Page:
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Despite Easing of Covid Controls, European Companies Face Difficulty Doing Business in China

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European Businesses Face Obstacles in China's Regulatory Environment

Covid Controls End, but Obstacles Remain

According to the latest survey by the EU Chamber of Commerce in China, the regulatory environment in China became increasingly problematic, even after the country re-opened after Covid. The report cited lingering regulatory hurdles and a feeling of missed opportunities in the country as reasons that businesses are struggling. Despite ending strict Covid controls in December, China has not yet regained the initial economic rebound it experienced then.

Regulatory Environment Reaches Seventh Year of Obstacles

Rules and regulations termed ‘ambiguous’ remain a top regulatory concern for businesses in China according to the survey. Although some attempts to protect personal data and combat alleged monopolistic practices and espionage seem sound, the influence of security concerns on business opportunities remains uncertain. Similar to pre-existing rules more than five years old, companies await clarity in regulation.

European Companies Grapple with Broader Economic Concerns

The survey showed that when it came to business concerns, economic challenges dominated, including general economic growth slowdowns. One example is the tension between the US and China over trade, which ranked third as a concern. China is grappling with underwhelming economic data after a May report revealing the world's slowest growth in some time. Eskelund, the president of the EU Chamber of Commerce in China, admitted anecdotally that members seemed more concerned with China's economy lately.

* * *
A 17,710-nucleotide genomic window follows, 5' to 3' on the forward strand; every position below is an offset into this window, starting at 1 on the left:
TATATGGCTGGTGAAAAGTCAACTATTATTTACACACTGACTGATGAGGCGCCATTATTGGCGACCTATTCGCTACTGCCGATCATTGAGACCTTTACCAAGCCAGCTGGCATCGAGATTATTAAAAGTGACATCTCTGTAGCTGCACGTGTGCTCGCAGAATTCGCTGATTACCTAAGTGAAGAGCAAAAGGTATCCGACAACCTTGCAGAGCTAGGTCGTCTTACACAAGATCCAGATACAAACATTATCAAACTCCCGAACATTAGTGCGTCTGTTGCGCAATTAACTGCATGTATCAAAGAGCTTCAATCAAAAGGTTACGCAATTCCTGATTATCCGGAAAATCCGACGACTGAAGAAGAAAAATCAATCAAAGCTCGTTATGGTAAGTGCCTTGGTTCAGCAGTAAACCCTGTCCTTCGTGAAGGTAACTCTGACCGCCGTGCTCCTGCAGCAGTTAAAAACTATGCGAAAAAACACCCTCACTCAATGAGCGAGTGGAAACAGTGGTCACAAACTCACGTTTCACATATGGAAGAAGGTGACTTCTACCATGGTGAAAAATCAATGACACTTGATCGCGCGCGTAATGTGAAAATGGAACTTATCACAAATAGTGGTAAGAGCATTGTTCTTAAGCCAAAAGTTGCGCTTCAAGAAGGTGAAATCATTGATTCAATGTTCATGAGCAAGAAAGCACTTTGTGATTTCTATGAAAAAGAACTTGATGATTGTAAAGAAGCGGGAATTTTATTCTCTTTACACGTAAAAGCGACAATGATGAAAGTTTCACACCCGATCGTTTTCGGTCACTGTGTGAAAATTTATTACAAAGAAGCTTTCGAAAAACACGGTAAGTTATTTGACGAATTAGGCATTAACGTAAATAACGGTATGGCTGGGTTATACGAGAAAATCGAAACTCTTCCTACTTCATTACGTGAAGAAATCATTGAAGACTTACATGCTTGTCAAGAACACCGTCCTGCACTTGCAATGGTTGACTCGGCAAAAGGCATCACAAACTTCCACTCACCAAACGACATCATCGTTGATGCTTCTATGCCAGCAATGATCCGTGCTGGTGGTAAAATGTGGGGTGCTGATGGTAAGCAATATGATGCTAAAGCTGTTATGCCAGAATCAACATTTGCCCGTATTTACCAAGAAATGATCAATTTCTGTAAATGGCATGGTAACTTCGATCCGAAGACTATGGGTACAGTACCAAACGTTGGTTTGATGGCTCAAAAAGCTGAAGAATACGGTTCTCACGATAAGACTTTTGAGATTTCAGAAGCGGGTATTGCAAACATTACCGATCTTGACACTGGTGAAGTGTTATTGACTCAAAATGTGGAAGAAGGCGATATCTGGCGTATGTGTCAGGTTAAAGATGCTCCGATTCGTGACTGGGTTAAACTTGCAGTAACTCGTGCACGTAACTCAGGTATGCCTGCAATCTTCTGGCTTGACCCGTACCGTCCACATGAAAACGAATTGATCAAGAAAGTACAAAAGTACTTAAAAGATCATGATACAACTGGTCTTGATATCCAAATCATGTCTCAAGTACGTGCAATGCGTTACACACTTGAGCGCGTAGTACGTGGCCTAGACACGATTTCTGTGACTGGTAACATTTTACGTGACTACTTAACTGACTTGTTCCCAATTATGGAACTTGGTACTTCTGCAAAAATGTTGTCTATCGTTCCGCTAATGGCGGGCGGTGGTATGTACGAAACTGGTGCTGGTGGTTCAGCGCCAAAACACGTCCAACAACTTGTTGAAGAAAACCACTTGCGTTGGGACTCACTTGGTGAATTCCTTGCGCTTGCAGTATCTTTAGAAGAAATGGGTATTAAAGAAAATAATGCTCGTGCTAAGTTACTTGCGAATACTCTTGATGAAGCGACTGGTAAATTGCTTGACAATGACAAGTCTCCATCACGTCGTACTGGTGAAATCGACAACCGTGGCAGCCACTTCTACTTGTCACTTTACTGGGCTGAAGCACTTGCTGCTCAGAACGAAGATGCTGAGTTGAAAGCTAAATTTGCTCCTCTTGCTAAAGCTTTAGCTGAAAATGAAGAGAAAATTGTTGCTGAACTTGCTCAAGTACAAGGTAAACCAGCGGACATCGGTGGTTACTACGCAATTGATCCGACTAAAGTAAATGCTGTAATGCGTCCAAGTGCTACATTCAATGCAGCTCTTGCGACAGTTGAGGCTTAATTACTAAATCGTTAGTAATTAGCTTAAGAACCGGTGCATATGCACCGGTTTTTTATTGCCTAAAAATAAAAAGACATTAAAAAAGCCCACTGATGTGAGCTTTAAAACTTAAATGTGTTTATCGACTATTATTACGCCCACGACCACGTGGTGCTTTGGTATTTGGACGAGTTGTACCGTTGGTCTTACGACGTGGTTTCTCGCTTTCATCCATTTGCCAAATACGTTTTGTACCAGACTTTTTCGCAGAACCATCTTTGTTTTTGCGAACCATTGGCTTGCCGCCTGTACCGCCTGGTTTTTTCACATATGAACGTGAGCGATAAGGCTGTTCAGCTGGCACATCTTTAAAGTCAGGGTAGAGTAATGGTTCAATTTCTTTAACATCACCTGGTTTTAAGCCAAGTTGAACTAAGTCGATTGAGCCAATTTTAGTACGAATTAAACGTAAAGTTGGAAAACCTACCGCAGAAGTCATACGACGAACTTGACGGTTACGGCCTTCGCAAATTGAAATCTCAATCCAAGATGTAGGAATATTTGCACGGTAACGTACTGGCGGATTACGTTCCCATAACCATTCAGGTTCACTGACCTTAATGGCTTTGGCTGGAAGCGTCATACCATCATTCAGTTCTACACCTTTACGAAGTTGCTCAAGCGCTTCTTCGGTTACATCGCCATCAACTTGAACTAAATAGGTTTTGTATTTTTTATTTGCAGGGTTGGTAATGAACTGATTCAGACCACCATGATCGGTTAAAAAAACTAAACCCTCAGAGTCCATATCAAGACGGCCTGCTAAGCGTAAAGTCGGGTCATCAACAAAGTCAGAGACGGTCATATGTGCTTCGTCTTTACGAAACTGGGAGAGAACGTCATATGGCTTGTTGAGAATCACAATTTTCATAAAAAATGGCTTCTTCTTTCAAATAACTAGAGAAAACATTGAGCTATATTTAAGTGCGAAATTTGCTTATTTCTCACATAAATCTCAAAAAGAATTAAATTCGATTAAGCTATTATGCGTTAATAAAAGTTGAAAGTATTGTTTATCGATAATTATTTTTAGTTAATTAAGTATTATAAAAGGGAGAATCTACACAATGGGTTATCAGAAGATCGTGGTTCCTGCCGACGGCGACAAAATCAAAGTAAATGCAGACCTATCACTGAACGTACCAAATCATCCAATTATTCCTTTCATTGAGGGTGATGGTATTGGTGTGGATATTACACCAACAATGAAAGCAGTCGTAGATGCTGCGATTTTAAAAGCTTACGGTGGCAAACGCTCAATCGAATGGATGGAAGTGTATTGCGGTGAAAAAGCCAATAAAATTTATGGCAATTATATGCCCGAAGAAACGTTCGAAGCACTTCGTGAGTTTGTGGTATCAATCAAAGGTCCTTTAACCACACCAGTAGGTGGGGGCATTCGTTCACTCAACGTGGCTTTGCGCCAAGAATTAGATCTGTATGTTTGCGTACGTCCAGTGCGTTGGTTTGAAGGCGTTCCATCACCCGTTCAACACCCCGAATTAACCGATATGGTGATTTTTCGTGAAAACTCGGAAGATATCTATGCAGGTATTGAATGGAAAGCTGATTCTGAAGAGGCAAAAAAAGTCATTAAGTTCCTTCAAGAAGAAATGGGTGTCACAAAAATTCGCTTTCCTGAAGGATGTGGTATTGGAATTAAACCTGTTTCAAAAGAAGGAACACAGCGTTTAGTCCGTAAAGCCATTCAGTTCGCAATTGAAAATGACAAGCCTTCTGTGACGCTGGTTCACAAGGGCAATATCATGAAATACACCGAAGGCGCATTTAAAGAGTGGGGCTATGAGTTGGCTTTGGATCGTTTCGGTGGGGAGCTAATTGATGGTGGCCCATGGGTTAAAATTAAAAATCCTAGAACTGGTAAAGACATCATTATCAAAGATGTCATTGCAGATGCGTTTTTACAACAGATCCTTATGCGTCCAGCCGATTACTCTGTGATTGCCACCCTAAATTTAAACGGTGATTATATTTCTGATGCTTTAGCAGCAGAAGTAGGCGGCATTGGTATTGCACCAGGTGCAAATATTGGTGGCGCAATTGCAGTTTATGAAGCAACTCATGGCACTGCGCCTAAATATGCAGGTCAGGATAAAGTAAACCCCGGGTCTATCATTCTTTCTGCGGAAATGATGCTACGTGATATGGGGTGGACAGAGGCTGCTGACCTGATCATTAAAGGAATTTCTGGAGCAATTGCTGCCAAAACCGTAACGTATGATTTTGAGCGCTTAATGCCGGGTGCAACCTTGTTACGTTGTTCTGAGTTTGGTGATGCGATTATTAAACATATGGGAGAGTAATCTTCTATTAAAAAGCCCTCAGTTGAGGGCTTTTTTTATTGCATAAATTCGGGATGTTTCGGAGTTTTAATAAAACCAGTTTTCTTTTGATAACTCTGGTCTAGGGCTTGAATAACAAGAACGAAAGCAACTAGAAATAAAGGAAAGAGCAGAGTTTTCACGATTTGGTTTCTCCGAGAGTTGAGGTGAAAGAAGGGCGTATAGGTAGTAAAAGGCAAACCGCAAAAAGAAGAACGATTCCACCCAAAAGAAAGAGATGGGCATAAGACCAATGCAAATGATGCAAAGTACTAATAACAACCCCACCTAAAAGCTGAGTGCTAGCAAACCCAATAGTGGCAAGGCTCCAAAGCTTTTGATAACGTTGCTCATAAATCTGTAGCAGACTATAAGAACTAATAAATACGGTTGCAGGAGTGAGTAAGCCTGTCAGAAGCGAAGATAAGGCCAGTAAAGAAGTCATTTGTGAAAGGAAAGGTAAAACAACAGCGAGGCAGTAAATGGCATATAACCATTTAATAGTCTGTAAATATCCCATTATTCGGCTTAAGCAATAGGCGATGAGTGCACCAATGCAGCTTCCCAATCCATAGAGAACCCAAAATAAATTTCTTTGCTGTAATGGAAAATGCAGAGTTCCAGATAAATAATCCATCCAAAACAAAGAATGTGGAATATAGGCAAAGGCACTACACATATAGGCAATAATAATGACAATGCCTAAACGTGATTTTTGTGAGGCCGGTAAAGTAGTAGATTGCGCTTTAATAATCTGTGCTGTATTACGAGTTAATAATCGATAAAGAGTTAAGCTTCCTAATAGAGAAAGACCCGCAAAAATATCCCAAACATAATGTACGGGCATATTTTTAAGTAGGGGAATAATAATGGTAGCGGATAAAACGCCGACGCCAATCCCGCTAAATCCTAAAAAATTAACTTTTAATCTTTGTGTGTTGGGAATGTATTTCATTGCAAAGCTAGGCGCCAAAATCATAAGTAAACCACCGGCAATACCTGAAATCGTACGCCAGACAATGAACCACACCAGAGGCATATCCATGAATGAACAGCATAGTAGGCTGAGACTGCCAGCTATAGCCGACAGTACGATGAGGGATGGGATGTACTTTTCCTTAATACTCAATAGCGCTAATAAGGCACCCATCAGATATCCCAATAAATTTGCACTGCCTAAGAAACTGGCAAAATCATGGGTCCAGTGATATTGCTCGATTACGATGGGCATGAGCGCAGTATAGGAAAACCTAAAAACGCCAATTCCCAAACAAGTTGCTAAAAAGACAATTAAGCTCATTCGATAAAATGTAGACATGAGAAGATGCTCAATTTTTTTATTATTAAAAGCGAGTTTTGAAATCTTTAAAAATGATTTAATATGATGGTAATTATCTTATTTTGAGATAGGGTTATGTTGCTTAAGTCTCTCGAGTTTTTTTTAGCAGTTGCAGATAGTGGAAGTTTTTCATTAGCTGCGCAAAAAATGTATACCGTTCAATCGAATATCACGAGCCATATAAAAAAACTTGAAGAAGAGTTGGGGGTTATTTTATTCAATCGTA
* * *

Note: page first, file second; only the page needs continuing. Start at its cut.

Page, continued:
Foreign Investment Wanes in China

The uncertain macroeconomic environment has impacted foreign investment in China, with only 55% of respondents choosing it as one of their future investment destinations, the lowest since the survey started posing the question in 2010. Based on inquiries at embassies and an absence of small or medium-sized companies arriving in China since 2019, Eskelund said that the decline began long before the survey's collection period from February to early March.

Government Engagement Is Key, but Market Remains Closed for Some

The Li Qiang administration named 2023 an “Invest in     China Year,” but more than a quarter of respondents did not expect a meaningful opening of the Chinese market. While recognizing that business conditions fluctuate by industry, Eskelund stated that over 25% of the respondents do not expect a real opening.
The report by the EU Chamber of Commerce in China outlines the continued struggles faced by European businesses attempting to navigate China's regulatory environment. This is particularly troubling for new businesses seeking to establish a presence in China, as they may encounter hurdles that are both ambiguous and ever-changing.

While some regulations related to personal data protection and monopolistic practices may seem sound, the influence of security concerns on business opportunities in China remains unclear. Additionally, the overall economic environment in China is uncertain, with the nation experiencing general economic growth slowdowns and tension in trade relationships with the US.

Foreign investment in China has declined, with only 55% of respondents citing it as a future investment destination, the lowest rate since the survey began. Although the Li Qiang administration named 2023 as an "Invest in China Year," over 25% of respondents do not expect a real opening of the Chinese market.

New businesses entering the Chinese market will need to carefully consider these obstacles before establishing operations or investments in the country. It is essential to stay up-to-date on the latest regulations and market developments in order to mitigate risks and ensure long-term success. Additionally, businesses must be prepared to adapt and pivot in response to changing market conditions in China.

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